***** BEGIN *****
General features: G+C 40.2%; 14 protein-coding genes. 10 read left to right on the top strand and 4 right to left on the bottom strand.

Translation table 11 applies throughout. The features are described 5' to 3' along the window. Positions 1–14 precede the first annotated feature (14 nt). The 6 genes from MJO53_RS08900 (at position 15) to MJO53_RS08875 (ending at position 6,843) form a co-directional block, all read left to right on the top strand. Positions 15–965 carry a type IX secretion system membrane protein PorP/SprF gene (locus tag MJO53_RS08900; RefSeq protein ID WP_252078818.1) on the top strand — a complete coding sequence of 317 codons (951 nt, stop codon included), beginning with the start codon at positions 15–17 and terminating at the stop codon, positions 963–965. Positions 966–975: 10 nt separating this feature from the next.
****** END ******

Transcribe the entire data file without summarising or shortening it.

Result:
General features: G+C 40.2%; 14 protein-coding genes. 10 read left to right on the top strand and 4 right to left on the bottom strand.

Translation table 11 applies throughout. The features are described 5' to 3' along the window. Positions 1–14 precede the first annotated feature (14 nt). The 6 genes from MJO53_RS08900 (at position 15) to MJO53_RS08875 (ending at position 6,843) form a co-directional block, all read left to right on the top strand. Positions 15–965 carry a type IX secretion system membrane protein PorP/SprF gene (locus tag MJO53_RS08900; RefSeq protein ID WP_252078818.1) on the top strand — a complete coding sequence of 317 codons (951 nt, stop codon included), beginning with the start codon at positions 15–17 and terminating at the stop codon, positions 963–965. Positions 966–975: 10 nt separating this feature from the next.